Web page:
The AWCL is a great support and resource to English-speaking expats of all nationalities; their fortnightly welcome mornings have not only talked many culture-shocked down from taking the next flight home but are also a good laugh. Their clubhouse is staffed by their friendly and welcoming volunteers and is stuffed with American and English groceriesDVDs and books. The club is very active and well organised, arranging social and charitable events including French conversationbook clubsmum and kids mornings, monthly brunch meetings, and charitable events. I’ve been reliably informed that their hiking Fridays are not for the faint hearted and a great way of exploring Luxembourg’s gorgeous countryside.

Most of their events are during the day as many “trailing” spouses from outside of the EU cannot receive work permits; a lot of social life in Luxembourg is centred around the office so the AWCL is a welcome social outlet for many non-working women and full time mothers. But they also have evening and weekend meetups such as fortnightly TGIF drinks in various city bars (partners and friends welcome), trips to neighbouring towns and restaurant evenings.

The AWCL also publish the Living in Luxembourg guide which covers absolutely everything from getting settled, transport, accommodation, shopping and essential services. I’d recommend the book to anyone planning to move to Luxembourg to make your transition as smooth as possible.

Membership to the AWCL is currently €50 which includes access to their clubhouse, activities, meetings and a subscription to their very informative and friendly newsletter. The support and friendship that the club provides is well worth the fee in my opinion. Visit the AWCL website or call them on +352 44 84 77 to find out more.

And if you’re celebrating Thanksgiving, may you have a great day with friends and family!

Newcomers to Luxembourg not only struggle to understand the sheer variety of languages spoken here, but also the seemingly random way that they are used: your German might get you a ticket on a bus but a blank look in a clothes shop, while English might get you an account in a bank but absolutely nowhere with setting up your Internet connection. Maybe you got top marks at school for French or German but are flummoxed by unfamiliar accents or machine gun delivery. Never fear – here’s an introduction to the whys and hows of making yourself understood in the Grand Duchy.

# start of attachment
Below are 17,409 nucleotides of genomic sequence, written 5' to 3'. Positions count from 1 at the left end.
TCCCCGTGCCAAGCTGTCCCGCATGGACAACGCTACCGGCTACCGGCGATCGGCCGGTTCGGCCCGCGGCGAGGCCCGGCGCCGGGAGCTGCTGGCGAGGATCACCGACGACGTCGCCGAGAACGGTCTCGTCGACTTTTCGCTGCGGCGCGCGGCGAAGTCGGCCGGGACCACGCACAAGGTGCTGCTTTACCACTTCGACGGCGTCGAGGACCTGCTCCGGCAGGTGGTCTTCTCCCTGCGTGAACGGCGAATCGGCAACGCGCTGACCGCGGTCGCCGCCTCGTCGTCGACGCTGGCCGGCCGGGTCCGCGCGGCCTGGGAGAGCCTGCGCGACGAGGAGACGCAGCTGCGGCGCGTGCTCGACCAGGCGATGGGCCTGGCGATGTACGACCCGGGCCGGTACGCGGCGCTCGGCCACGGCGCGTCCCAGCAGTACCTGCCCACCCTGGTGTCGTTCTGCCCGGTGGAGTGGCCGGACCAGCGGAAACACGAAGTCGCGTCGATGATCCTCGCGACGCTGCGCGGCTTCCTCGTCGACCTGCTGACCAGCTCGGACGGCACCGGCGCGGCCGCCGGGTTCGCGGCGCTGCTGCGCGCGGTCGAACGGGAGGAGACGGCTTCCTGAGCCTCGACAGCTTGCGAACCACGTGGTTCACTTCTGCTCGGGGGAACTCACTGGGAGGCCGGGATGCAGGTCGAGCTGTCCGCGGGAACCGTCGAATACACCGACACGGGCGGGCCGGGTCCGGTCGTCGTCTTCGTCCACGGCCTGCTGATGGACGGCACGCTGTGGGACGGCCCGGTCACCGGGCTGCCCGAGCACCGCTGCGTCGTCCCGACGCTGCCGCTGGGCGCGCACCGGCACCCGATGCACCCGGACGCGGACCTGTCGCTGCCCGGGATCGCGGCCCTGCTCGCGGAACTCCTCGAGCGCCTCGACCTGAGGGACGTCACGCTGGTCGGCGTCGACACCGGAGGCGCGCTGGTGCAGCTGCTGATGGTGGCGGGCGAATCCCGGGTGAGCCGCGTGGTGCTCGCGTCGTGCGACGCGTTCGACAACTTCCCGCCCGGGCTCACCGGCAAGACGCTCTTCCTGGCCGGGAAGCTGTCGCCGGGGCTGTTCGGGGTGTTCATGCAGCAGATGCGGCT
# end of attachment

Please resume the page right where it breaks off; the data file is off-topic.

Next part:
Luxembourgish, French and German are the official and most used languages in Luxembourg. Luxembourgish is a Germanic language and is mainly spoken by the native population, while German tends to be their second language and widely used in local schools. There are also many Germans who live across the border but work in Luxembourg. French is the official written language of the country and is spoken by the large numbers of French and Belgian cross-border workers. English and Portuguese are also common as many companies have selected English as their working language, while the Portuguese are the largest minority group in Luxembourg.


Luxembourgish tends to be spoken by civil servants such as post office clerks, bus drivers and staff in government departments. You’ll also hear it in local bakeries, newsagents and butcher shops. It’s possible to get by with German, French and even English as Luxembourgers are usually proficient in many languages, but its always handy to have a few Luxembourgish phrases on hand. Your effort might help untangle some of the red tape and speed up any requests. The written form was only officially standardised in 1975 and isn’t used as much as French and German.

Here are some Luxembourgish teaching websites to get started:
BBC Quick Fix
Letzlearn (video lessons)

French and German

In the cities you’ll need some French in most restaurants, clothes shops and supermarkets. This is mainly because a high proportion of service and retail employees are from border towns in French and Belgium, or from elsewhere and speak French as their second language. If you can read French you’ll have a welcome advantage as many contracts, legal documents and forms are written in French.